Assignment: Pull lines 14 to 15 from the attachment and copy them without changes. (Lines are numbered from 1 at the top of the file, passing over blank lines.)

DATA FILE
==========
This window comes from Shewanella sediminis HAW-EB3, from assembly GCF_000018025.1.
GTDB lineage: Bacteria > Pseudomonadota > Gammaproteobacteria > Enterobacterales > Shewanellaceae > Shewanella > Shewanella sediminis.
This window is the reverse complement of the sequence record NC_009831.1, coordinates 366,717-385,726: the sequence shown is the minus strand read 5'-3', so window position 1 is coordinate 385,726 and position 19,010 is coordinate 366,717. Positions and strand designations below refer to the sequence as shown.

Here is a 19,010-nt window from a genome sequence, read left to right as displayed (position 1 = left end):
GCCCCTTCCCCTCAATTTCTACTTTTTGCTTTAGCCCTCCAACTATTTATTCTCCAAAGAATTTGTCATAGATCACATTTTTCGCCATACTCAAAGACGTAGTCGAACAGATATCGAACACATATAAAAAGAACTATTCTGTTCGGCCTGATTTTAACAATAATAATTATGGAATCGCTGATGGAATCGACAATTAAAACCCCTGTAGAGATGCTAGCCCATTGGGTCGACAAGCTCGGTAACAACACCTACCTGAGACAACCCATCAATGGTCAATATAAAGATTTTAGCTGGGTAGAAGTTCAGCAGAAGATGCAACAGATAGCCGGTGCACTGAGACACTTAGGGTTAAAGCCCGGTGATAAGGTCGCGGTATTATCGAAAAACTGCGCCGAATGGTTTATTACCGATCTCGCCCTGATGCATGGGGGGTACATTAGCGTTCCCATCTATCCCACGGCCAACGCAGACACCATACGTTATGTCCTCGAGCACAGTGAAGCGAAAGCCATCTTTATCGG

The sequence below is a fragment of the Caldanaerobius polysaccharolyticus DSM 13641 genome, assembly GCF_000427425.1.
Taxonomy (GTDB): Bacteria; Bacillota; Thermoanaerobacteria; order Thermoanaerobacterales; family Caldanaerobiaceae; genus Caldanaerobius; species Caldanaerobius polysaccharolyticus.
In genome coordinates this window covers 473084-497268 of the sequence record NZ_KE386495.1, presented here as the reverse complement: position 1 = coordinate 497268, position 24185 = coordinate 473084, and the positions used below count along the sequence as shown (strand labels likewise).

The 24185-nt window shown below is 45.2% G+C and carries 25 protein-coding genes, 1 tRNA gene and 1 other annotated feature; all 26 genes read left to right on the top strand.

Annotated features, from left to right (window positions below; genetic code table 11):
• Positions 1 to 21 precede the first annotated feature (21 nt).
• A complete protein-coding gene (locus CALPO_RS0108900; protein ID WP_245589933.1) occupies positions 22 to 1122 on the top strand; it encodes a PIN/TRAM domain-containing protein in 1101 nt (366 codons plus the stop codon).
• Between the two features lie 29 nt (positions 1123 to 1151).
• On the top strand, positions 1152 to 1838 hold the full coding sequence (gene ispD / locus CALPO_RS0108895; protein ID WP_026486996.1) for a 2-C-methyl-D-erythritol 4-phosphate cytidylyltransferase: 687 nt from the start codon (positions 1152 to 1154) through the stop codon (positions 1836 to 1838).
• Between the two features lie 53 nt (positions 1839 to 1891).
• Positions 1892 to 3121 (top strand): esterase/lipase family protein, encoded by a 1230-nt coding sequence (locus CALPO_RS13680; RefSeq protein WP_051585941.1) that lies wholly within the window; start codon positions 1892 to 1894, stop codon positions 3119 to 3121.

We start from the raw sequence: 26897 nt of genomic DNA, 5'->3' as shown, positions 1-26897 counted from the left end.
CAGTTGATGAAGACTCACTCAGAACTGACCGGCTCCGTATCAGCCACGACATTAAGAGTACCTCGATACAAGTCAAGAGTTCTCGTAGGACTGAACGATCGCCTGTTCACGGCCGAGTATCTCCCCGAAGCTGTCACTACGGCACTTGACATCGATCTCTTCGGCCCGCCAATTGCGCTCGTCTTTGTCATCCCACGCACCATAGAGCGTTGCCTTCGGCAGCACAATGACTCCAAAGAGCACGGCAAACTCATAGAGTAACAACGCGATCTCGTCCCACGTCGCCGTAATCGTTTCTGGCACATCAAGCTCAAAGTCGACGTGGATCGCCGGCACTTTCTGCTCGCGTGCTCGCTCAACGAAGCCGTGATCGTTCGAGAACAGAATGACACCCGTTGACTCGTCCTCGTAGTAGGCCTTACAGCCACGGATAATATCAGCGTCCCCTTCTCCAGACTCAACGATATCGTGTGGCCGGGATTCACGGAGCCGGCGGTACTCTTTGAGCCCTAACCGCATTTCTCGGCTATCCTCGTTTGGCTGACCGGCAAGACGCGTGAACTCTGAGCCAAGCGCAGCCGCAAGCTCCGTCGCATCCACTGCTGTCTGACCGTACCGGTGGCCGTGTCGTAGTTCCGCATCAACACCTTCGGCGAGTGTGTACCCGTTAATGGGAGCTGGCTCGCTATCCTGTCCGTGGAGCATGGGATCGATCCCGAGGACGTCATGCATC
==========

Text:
• On the top strand, positions 1152 to 1838 hold the full coding sequence (gene ispD / locus CALPO_RS0108895; protein ID WP_026486996.1) for a 2-C-methyl-D-erythritol 4-phosphate cytidylyltransferase: 687 nt from the start codon (positions 1152 to 1154) through the stop codon (positions 1836 to 1838).
• Between the two features lie 53 nt (positions 1839 to 1891).